I chose to share this pattern because of my own experiences working with Breakable Toys. When I was first learning to program in high school, I would always spend time outside of class working on my own projects. My passion for programming was at its height when it was still new to me, as I constantly wanted to learn more about it. Since starting college, however, I have felt that passion gradually fade. Programming became a central focus of my education, especially after transferring to WSU for Computer Science. My fear of failing in my classes caused me to associate programming with stress and anxiety instead of passion and enjoyment. I eventually stopped working on Breakable Toys, as my attention was completely directed towards classwork and I felt that personal projects were a waste of my time.

Reading this pattern has helped me realize how important my Breakable Toys really were. They contributed to my learning far more than any classwork ever has. They allowed me to figure out new skills at my own pace and let me experiment with them without worrying about failure. For example, due to my focus on Game Development, my Toys helped me learn more about programming graphics than my classes have and they helped me understand the basics of how game engines function by programming them myself. This pattern has made me realize that my personal projects were never a waste of time, as they helped me learn new skills quickly and enjoy myself while doing it. Going forward, I hope to get back to working on Breakable Toys outside of my work environment, as I now realize how important they are to my learning.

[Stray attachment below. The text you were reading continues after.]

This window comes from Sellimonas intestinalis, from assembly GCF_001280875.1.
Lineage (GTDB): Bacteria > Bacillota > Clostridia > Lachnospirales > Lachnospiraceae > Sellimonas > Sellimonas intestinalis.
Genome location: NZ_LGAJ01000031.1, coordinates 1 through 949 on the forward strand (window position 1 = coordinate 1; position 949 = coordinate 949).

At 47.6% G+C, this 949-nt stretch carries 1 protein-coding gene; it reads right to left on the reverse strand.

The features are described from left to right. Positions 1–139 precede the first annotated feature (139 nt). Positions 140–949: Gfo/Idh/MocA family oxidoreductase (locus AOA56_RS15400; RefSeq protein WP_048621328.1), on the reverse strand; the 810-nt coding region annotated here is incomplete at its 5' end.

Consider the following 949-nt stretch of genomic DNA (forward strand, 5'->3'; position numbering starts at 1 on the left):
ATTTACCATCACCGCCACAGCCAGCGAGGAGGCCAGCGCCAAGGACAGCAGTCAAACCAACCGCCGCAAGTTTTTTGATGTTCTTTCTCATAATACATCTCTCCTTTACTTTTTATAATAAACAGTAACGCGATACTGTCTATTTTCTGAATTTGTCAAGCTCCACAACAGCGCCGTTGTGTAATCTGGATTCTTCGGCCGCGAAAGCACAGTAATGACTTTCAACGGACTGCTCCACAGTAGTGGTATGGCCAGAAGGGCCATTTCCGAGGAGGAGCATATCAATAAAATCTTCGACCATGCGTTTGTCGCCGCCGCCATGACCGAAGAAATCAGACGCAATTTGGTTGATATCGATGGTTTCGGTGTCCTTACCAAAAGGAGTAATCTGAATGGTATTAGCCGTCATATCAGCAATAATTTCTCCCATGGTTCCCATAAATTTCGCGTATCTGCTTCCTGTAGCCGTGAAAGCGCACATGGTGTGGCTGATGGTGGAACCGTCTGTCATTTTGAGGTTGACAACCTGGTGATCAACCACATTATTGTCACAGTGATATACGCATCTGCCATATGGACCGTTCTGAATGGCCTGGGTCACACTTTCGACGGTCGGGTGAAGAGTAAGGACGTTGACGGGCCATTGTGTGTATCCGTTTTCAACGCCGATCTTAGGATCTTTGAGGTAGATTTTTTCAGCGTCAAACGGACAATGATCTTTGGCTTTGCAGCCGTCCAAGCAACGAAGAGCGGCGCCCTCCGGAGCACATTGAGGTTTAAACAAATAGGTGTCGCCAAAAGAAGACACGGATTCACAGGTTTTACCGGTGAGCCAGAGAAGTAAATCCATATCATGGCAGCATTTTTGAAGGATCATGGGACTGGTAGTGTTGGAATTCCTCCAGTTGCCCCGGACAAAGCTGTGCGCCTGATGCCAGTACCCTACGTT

Sprint 1 Retrospective